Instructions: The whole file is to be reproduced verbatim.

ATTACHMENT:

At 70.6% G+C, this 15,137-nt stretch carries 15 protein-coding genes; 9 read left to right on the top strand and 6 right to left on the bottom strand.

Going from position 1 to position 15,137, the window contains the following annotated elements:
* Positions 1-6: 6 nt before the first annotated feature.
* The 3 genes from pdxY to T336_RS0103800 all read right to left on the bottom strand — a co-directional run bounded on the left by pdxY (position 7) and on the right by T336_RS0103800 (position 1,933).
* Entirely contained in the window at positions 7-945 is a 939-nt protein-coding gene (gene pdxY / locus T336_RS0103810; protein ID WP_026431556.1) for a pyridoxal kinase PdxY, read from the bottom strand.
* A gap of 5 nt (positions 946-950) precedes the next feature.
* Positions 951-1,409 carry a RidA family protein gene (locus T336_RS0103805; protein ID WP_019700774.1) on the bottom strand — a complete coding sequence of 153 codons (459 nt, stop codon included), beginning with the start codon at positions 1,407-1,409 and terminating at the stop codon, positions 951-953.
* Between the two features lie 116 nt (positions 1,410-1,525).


At 70.6% G+C, this 15,137-nt stretch carries 15 protein-coding genes; 9 read left to right on the top strand and 6 right to left on the bottom strand.

Going from position 1 to position 15,137, the window contains the following annotated elements:
* Positions 1-6: 6 nt before the first annotated feature.
* The 3 genes from pdxY to T336_RS0103800 all read right to left on the bottom strand — a co-directional run bounded on the left by pdxY (position 7) and on the right by T336_RS0103800 (position 1,933).
* Entirely contained in the window at positions 7-945 is a 939-nt protein-coding gene (gene pdxY / locus T336_RS0103810; protein ID WP_026431556.1) for a pyridoxal kinase PdxY, read from the bottom strand.
* A gap of 5 nt (positions 946-950) precedes the next feature.
* Positions 951-1,409 carry a RidA family protein gene (locus T336_RS0103805; protein ID WP_019700774.1) on the bottom strand — a complete coding sequence of 153 codons (459 nt, stop codon included), beginning with the start codon at positions 1,407-1,409 and terminating at the stop codon, positions 951-953.
* Between the two features lie 116 nt (positions 1,410-1,525).